So gently did she help that I didn’t realize how she was teaching me while cooing to her new, first grandchild.  “Now mommy is going to support your head and neck while she rinses off your hair”, she told my child.  It would have been so easy for her to take over but she never tried.  From there, our relationship blossomed.  While she was helping me with the baby, we discussed recipes, family and  more and found we got along well.  I learned her sense of humor and mine were actually very similar. After I read the book, Crossing to Safety by Wallace Stegner, Sally asked me which character I identified with. This led to a discussion about how the men in the family had all married strong women. Three more children later, I consider her one of my very good friends.  I’ve long felt she was someone I could go to when I had a challenge, frustration, or more often, a great funny story about the kids.  As the children became adults, they learned to count her as a friend as well. She has weekly dinners now that are open to the adult grandchildren.  It’s a chance for them to develop adult friendships and she enjoys having them there.  I tell her she actually has a classic ‘salon’, where ideas are exchanged and conversations are enjoyed.

So Happy Birthday, Sally!  Thanks for being my mother and my friend, even if you did cancel out a lifetime of mother-in-law jokes.

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Sunday Dinners

Family Photo

I thought it only fair to start with a picture of my family as I was growing up.  These are my relatives on my mother’s side.  My grandparents had 7 children and many of them had large families, too.  For so many years, it was a Sunday tradition to ride to my grandparents’ house ( a 45 minute trip) and have dinner with the clan. This was great, traditional southern food including, of course, fried chicken and vegetables and mashed potatoes.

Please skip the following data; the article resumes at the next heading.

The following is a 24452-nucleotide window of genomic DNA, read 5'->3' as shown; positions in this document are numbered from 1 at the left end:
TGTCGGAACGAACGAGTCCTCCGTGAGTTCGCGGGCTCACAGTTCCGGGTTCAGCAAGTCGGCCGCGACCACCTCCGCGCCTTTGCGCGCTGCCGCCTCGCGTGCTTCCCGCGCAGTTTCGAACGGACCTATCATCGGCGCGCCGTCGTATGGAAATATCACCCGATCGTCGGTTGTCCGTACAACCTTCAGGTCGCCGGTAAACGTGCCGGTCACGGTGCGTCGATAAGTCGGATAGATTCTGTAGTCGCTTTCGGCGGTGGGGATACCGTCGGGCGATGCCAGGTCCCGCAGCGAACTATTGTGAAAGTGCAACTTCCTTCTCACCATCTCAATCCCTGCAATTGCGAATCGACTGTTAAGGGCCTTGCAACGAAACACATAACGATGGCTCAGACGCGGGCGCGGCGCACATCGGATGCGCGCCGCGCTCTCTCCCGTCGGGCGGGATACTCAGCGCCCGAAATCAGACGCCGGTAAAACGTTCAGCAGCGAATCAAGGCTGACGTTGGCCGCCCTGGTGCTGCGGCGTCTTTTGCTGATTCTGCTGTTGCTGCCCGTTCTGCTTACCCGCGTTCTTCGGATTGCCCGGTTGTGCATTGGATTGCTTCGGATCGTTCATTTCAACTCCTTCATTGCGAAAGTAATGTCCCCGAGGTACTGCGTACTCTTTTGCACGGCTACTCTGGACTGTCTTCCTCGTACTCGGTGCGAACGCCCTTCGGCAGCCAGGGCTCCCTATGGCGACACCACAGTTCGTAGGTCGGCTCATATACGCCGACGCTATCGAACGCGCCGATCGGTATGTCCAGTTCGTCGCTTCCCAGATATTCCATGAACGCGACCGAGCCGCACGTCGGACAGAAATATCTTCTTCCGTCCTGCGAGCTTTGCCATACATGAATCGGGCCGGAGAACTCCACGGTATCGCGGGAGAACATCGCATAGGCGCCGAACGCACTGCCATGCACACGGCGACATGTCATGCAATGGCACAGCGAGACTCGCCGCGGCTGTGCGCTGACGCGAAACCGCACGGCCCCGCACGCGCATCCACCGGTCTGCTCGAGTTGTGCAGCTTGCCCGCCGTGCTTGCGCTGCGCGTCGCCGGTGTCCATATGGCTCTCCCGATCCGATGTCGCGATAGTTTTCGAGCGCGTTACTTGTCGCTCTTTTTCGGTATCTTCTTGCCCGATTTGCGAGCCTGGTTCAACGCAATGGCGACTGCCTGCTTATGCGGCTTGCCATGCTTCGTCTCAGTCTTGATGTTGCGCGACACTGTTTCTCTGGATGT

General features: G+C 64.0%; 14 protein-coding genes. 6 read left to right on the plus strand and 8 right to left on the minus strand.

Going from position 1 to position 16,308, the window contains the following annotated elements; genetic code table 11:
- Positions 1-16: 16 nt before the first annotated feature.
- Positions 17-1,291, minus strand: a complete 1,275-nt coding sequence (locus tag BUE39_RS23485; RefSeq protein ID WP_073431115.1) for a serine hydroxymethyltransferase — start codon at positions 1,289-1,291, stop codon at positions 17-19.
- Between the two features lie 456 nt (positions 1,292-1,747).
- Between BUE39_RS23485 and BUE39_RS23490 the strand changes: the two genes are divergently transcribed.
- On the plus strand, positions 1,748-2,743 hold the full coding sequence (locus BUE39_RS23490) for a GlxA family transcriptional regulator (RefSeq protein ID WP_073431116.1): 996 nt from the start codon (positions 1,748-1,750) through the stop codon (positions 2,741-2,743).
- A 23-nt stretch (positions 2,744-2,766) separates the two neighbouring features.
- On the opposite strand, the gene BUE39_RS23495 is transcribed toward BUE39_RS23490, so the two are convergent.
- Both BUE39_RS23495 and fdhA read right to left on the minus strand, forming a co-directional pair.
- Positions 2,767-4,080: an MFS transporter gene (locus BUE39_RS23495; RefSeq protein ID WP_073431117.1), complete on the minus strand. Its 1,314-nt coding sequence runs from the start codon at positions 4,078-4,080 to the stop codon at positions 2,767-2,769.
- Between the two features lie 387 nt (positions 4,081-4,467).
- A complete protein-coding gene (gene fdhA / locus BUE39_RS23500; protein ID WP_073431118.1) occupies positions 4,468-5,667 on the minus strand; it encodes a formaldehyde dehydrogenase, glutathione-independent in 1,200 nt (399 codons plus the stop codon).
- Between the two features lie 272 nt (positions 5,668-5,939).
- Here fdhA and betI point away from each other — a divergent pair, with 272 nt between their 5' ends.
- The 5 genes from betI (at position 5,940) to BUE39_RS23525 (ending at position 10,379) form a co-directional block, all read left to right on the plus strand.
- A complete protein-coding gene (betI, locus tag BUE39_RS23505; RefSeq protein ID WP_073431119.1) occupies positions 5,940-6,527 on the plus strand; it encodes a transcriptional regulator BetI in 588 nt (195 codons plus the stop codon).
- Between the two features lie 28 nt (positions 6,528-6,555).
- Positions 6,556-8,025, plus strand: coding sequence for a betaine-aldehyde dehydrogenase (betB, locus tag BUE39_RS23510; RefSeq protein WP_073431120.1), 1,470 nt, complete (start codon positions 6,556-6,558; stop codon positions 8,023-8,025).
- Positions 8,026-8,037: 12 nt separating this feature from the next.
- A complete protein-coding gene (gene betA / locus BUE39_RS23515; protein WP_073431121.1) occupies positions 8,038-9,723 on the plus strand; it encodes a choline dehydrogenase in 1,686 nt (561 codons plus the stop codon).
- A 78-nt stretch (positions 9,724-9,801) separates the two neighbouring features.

I dreaded it every week.  Not only was the ride long, but none of my cousins were my age and some of them considered us “city slickers”.  With no peers to play with, I’d go inside with my grandmother and the other women only to get told to go outside because I was underfoot.

But how I loved my grandfather! (I’m the one right in front of him in the picture.) He’d sit and talk to me and teach me as if he was sure I was up to the challenge.  He’d tell me about his family in Northern Ireland, and current news, money issues and life.  From him I learned what behavior was expected and why.  Even more important, I learned his great faith.  When I saw him as an old man kneel down beside his bed to pray at night, I learned humility.

Now, so many years have gone by.  I only see most of the relatives at funerals, sad to say.  It matters to me now to see even the ones who were much younger than me and it seems so important to catch up and meet their spouses and their children.  It turns out that those Sunday dinners left lasting memories for us all and a lasting connection for which I am grateful.

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Hello World!

We all of us have so many facets to who we are.  When we’re young, there’s the family side, the school friend side, the sports side, the school side and so on.  When we grow up, we’re parents, co-workers, spouses and more. And beyond those obvious aspects of who we are there are various other aspects of what makes you you. Music you like, books that moved, inspired or educated you, how you like to socialize; there is an endless list of ingredients that make us unique.

I’m hoping this blog will be a chance to explore some of the facets of my own personality and life and invite you to join in and share, laugh and compare and contrast.